Note, by using $L^2$ instead of $L,$ the degree of $A$ rises from $n$ to $2n$ and, by multiplying $A$ with line $(a_i\cdot x+b_i), A$ has the power $2n+1.$

We have divided $A$ into two factors:  one of degree $1$ and one of degree $2n$ . WHY?

Since we have only conditions $1$ and $3$ for the construction of $A$ and so dividing $A$ into the predetermined (meaning it does not have unknowns like $a_j$ and $b_j$) Lagrange basis polynomial and a line $(a_j\cdot x+b_j),$ with two unknowns should give us a unique answer for $A_j$.

This is also the case for $B_j$.

Now, assuming $A_j$ is of the form $A_j = (a_j\cdot x+b_j)\cdot L^2_j,$ and solving the equations for the conditions $1$ and $3:$

For condition $1,$ we know

$$A_j=(a_j\cdot x+b_j)\cdot L^2_j$$

If $i\ne j,$ then $A(x_i) = 0$ since, then $L_j(x_i) = 0,$ which makes $A(x_i) = 0,$ regardless of $a_j$ or $b_j,$ which gives us no information about $a_j$ or $b_j$.

If $i=j,$ then $A(x_j)=1,$ so

$$a_j(x_jL_j^2(x_j))+b_jL_j^2(x_j)=1.$$

Since $L_j(x_j) = 1,$ then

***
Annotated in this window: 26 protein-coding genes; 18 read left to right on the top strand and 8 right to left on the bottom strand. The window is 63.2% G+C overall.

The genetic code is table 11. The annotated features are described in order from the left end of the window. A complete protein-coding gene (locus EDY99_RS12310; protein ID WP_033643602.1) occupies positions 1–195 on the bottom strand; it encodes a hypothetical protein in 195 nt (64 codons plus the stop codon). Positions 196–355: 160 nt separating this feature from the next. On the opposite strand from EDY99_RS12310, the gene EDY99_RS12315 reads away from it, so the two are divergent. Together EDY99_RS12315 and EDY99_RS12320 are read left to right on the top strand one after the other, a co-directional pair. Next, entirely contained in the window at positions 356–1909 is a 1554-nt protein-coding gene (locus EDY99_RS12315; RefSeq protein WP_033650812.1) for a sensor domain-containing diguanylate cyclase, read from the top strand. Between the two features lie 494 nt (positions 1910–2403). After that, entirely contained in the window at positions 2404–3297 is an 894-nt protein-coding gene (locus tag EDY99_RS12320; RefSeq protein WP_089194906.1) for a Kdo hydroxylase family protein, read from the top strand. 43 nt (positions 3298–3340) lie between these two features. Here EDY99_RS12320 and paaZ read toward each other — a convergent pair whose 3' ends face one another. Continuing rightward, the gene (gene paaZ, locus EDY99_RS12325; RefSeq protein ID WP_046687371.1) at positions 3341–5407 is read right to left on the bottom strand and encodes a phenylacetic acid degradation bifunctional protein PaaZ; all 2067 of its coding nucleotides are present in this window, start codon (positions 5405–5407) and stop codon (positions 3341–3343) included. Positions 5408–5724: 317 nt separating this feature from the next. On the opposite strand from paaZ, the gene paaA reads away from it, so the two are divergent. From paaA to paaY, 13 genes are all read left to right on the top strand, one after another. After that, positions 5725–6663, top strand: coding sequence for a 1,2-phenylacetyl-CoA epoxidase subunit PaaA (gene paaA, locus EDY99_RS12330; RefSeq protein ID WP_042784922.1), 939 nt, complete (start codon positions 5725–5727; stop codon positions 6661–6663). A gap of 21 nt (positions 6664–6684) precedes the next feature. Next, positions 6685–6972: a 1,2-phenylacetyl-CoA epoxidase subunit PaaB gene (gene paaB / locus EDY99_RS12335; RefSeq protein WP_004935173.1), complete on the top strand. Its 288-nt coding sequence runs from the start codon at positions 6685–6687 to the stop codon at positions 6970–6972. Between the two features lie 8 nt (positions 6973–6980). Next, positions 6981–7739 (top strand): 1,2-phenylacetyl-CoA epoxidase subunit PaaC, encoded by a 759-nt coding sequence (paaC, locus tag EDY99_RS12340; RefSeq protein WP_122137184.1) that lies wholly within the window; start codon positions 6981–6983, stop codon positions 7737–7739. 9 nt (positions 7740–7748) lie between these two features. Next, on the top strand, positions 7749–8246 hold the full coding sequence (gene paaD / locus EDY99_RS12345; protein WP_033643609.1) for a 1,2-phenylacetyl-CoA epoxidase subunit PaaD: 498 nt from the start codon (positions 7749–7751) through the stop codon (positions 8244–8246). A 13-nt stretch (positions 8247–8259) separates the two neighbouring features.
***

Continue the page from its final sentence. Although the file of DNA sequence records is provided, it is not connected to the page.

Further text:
$$a_j x_j + b_j = 1\\ \text{ so }\;\boxed{b_j=1-a_jx_j}$$

Now, for condition $3,$ we have

$$A^{\prime}_j(x)=a_jL^2_j(x)+2(a_j x + b_j)L_j(x)L^{\prime}_j(x)$$

If $i\ne j,$ again, since $L_j(x_i)=0,$ we do not get any information about $a_j$ or $b_j.$

If $i=j,$ then $L_j(x_j)=1,$ so

$$a_j+2(a_jx_j+b_j)L^{\prime}(x_j)=0\\    \text{by substituting} \; b_j \; \text{from above we have} \\     \boxed{a_j=-2L^{\prime}_j(x_j)}, $$

thus

$$ b_j = 1+2x_j L^{\prime}_j(x_j) $$

by substituting $\color{red}{a_j}$ and $\color{green}{b_j}$ in $A_j$ we get:

$$A_j(x)=(\boldsymbol{\color{red}{-2L^{\prime}_j(x_j)}}x+\boldsymbol{\color{green}{1+2x_j L^{\prime}_j(x_j)}})L^2_j(x)$$

so,

$$A_j(x) = [1 − 2(x − x_j)L^{\prime}_{n,j}(x_j)]L_{n,j}^2(x)$$

So, we have found $A_j(x)$ which is technically the same as $H_{j}$ or $H_{n,j}.$

In the same way, using conditions $2$ and $4$ we can find  $B_j(x):$

$$ B_j(x) = (x-x_j) L_{n,j}^2(x)$$

So, we have found $\hat H_{n,j}(x)$

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  • $\begingroup$ it's a good idea to also take a look at the other answers. $\endgroup$
    – KFkf
    Apr 9, 2015 at 12:23